- Launch the nano file editor for the configuration file
- Navigate to the Bind Address, and update it to:
- To save your changes, press Ctrl + X, then Y, followed by Ctrl + T. Then use your arrow keys to select
- Now that we’ve updated a key MariaDB Configuration file, we need to restart the MariaDB process. Enter
sudo /etc/init.d/mysql restart
Configure the Uncomplicated Firewall (UFW)
- Let’s refresh our catalog of apps
sudo apt update
- Let’s install UFW
sudo apt install ufw
- Next, we’re going to blanket-block all Incoming connections. This is an important step to protecting your server. We’ll open up ports in the following steps
sudo ufw default deny incoming
- Next, let’s blanket-allow all Outgoing connections. This should allow your server to make callouts without issue.
sudo ufw default allow outgoing
- We need to make sure we don’t get locked out of the Console, so we need to unblock port 22, which is the port SSH uses. To do this, enter
sudo ufw allow ssh
- Let’s allow the MariaDB Port to accept incoming connections
sudo ufw allow 3306
- Let’s enable the Authentication Server to accept incoming connections
sudo ufw allow 3724
- And now the Worldserver port
sudo ufw allow 8085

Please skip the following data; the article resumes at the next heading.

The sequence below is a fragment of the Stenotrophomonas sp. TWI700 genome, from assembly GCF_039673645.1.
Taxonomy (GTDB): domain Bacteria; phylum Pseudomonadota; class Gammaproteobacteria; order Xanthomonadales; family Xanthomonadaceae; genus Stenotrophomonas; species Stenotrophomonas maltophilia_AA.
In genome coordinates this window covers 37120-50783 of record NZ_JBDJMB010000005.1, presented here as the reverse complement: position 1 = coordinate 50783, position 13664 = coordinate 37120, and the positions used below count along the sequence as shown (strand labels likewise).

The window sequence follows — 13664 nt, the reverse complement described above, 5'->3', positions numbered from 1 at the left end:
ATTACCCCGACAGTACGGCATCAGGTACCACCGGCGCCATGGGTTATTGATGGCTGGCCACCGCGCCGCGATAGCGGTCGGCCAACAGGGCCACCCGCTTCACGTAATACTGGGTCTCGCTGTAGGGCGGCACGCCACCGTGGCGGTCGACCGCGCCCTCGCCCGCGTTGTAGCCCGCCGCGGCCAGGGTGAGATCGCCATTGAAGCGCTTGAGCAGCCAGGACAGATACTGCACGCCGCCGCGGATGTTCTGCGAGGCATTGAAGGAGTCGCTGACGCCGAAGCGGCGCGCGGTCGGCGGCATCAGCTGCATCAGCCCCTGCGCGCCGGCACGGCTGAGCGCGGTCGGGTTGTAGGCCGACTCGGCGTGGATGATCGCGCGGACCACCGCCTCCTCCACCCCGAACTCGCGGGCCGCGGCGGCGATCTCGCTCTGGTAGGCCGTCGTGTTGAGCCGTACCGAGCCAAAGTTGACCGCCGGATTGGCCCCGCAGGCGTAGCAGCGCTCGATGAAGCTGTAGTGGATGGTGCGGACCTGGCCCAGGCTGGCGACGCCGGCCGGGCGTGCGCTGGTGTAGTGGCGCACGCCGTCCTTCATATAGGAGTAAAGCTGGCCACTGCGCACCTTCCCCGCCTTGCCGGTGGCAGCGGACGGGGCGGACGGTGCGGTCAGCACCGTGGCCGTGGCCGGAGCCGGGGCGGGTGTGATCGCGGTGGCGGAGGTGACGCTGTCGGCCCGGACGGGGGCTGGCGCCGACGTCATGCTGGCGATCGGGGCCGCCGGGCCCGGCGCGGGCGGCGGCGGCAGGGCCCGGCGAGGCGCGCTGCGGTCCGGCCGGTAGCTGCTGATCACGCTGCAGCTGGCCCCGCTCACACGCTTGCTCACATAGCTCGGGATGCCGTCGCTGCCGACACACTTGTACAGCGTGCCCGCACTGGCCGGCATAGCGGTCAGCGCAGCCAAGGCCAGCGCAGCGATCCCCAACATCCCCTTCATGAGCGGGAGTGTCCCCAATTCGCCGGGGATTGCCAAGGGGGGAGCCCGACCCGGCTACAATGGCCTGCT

- Verify that you’ve enabled all the above ports, and then turn on UFW with this:
sudo ufw enable
Let’s clone the AzerothCore Git
- Log in as our sudo user
sudo su azcore
- Navigate to our home directory
- Let’s download and clone the latest version of AzerothCore
git clone https://github.com/azerothcore/azerothcore-wotlk.git --branch master --single-branch azerothcore
- Once the clone is complete, let’s navigate to the top level folder of the git directory
- We need to make a folder called build
- Navigate to the new build folder
- Now we run the cmake command, this is the pre-compile step to ensure all cpp files are accounted for before we compile, and it tells the compile what to compile.
cmake ../ -DCMAKE_INSTALL_PREFIX=$HOME/azeroth-server/ -DCMAKE_C_COMPILER=/usr/bin/clang -DCMAKE_CXX_COMPILER=/usr/bin/clang++ -DTOOLS=0 -DSCRIPTS=1
- Now we compile AzerothCore - this can take some time depending on the number of CPU cores your Droplet has. This tutorial is based on the 4 CPU core Droplet, which compiles in about 8 minutes. Enter the following command to compile the core and place the assembled items in their new home: